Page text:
Chinese Overwatch expert and Overwatch commentator Eren "Kenobi" Erkey also glowed in a review of Diya's miraculous tale. "It takes a special kind of player and person to persevere through the hardships Diya has been through. Going 0-40 in Overwatch League season 1 is hard enough but having the ability to pick yourself back up and keep trying to reach your goal is something I'm not sure many players could pull off.
"Diya went from one of the worst teams in Overwatch League history to being benched and watching his team find success without him before he was demoted to Team CC. Then Diya wins Gauntlet with Team CC. He's on the best Contenders team in the world and he doesn't get picked up for Overwatch League. Another brutal hurdle for a player who has had to jump over so many," Kenobi explained.
"But again, Diya keeps going. He gets a call from NoHill and reunites with his Team CC core and you can tell a win for the Valiant is on the horizon. Diya's journey teaches us that while the light at the end of the tunnel may be far away and sometimes it's impossible to see, the light still exists at the end of it. And now that Diya has reached the end of this very long tunnel, we can all marvel at how special this player is."
Oscar Wilde was the first to claim that "Life imitates art far more than art imitates life," and in Diya's case, it's true beyond words. Think of your archetypical story, your favourite piece of popcorn media or trope ridden shonen anime, how many times can you find Diya? The hero, who started on the right foot, but somehow tragically losses it all and has to sail the world over to get it back? However you interpret it, Diya's little victory touches our hearts because it carries those same heartwarming echoes that we were all told as children.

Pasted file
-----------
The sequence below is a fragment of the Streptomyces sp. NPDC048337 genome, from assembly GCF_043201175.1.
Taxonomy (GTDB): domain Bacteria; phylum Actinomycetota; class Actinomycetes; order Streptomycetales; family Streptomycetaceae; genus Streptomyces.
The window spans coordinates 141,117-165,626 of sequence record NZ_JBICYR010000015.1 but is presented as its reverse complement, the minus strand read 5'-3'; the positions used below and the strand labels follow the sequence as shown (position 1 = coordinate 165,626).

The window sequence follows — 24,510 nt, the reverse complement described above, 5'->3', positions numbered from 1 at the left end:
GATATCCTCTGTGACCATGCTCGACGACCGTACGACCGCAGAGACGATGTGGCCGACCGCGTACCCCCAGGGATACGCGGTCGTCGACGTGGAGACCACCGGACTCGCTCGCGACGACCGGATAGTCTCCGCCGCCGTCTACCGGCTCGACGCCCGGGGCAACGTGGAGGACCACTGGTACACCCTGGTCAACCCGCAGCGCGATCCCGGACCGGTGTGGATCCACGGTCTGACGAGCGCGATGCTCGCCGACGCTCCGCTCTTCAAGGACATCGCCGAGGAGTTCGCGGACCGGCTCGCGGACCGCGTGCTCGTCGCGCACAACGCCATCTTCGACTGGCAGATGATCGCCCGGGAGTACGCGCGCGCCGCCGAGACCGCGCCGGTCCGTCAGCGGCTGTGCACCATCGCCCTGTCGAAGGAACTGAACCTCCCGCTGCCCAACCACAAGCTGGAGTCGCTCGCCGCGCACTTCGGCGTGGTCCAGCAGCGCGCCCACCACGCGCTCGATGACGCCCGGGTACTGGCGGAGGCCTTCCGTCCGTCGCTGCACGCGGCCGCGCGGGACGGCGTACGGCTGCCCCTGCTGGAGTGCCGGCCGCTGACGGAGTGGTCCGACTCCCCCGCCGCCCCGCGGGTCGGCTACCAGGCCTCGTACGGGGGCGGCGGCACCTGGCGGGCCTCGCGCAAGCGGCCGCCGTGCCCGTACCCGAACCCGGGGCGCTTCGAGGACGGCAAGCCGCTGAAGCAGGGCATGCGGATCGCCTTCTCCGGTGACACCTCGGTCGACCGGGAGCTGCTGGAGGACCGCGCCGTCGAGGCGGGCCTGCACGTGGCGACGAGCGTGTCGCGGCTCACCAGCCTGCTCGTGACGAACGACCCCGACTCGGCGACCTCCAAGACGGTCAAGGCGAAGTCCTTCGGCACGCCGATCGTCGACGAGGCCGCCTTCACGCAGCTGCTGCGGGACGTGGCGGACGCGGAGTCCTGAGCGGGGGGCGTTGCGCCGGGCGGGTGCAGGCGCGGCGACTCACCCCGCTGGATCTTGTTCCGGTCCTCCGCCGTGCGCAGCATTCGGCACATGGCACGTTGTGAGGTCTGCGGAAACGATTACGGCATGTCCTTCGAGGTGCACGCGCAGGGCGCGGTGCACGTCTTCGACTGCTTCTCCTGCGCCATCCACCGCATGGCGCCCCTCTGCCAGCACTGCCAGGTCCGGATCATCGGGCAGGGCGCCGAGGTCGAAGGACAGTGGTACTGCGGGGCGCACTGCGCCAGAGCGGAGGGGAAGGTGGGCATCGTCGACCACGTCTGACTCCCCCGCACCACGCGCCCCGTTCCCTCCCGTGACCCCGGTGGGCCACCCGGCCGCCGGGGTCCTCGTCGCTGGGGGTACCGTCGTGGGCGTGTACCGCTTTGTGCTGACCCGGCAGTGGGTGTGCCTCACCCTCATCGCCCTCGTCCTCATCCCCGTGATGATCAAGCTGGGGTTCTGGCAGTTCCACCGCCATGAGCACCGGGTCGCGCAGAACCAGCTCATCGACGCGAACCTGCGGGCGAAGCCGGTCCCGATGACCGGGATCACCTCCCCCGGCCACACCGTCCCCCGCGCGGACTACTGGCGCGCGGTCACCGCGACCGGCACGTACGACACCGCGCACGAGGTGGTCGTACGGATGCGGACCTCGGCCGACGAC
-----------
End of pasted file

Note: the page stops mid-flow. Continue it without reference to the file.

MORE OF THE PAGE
To never give up.
That hard work will pay off.
That we can do anything we set our minds to.
Diya had ever out to step away from Overwatch. He could have walked away and no one would have blamed him. He was a good player that was inducted into the Unlucky Club far too early in his career. The memories and hurt from the inaugural Shanghai Dragons roster could have weighed him down like an albatross around his neck, but he refused to let that dictate his story.
2018 had to be pulling at Diya's ankles, taunting him, dragging him deeper into the waters of self-critique and disappointment. A scar of where he once was, the 0-42 loss streak was profound. He had proven he was better than his resume let on, but does it matter if the spectre of his past was bigger than the brief glints of success he had elsewhere? In another time his legacy would always be branded, stained like the rusted side of a train car, as the guy who never won a game.
No one is going to argue or deny Diya's meteoric success in the Overwatch Contenders. He and Team CC hold a menagerie of titles and trophies, but when your goal is to return to the Overwatch League and right the wrongs of the past, are those wins or necessary stepping stones towards absolution?
All those sleepless nights visualising. What would he say? How would it feel? What would happen next?
All the moments where he was just shy of earning his first, the pressure to end the streak, the string of doubt after each individual loss, all of it pales in comparison to the success of Diya's first victory. While he won't be able to make the walk to his opponents and congratulation them on a game well played, the world's tears and praise will have to suffice for now.
Until the Midseason Madness, breathe easy, Diya.
You've more than earned it.